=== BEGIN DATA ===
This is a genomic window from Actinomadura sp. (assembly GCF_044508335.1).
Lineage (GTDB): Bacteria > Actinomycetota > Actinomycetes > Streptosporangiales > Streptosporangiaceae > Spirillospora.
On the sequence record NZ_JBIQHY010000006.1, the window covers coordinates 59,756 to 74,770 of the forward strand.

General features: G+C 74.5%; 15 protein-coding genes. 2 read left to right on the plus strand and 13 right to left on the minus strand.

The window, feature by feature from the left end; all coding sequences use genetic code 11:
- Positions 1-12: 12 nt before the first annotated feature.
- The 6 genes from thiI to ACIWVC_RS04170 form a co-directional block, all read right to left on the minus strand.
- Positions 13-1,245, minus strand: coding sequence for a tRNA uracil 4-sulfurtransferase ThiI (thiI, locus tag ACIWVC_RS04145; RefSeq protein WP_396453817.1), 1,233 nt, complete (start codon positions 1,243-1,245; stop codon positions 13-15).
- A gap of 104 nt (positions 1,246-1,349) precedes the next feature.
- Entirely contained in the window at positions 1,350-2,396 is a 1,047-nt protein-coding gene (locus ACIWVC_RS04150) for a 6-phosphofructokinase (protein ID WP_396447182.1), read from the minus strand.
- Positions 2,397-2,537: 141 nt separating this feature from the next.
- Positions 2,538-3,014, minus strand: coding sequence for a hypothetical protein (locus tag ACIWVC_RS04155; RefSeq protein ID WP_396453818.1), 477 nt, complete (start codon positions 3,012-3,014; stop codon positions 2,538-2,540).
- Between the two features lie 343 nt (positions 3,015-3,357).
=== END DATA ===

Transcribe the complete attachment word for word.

This is a genomic window from Actinomadura sp. (assembly GCF_044508335.1).
Lineage (GTDB): Bacteria > Actinomycetota > Actinomycetes > Streptosporangiales > Streptosporangiaceae > Spirillospora.
On the sequence record NZ_JBIQHY010000006.1, the window covers coordinates 59,756 to 74,770 of the forward strand.

General features: G+C 74.5%; 15 protein-coding genes. 2 read left to right on the plus strand and 13 right to left on the minus strand.

The window, feature by feature from the left end; all coding sequences use genetic code 11:
- Positions 1-12: 12 nt before the first annotated feature.
- The 6 genes from thiI to ACIWVC_RS04170 form a co-directional block, all read right to left on the minus strand.
- Positions 13-1,245, minus strand: coding sequence for a tRNA uracil 4-sulfurtransferase ThiI (thiI, locus tag ACIWVC_RS04145; RefSeq protein WP_396453817.1), 1,233 nt, complete (start codon positions 1,243-1,245; stop codon positions 13-15).
- A gap of 104 nt (positions 1,246-1,349) precedes the next feature.
- Entirely contained in the window at positions 1,350-2,396 is a 1,047-nt protein-coding gene (locus ACIWVC_RS04150) for a 6-phosphofructokinase (protein ID WP_396447182.1), read from the minus strand.
- Positions 2,397-2,537: 141 nt separating this feature from the next.
- Positions 2,538-3,014, minus strand: coding sequence for a hypothetical protein (locus tag ACIWVC_RS04155; RefSeq protein ID WP_396453818.1), 477 nt, complete (start codon positions 3,012-3,014; stop codon positions 2,538-2,540).
- Between the two features lie 343 nt (positions 3,015-3,357).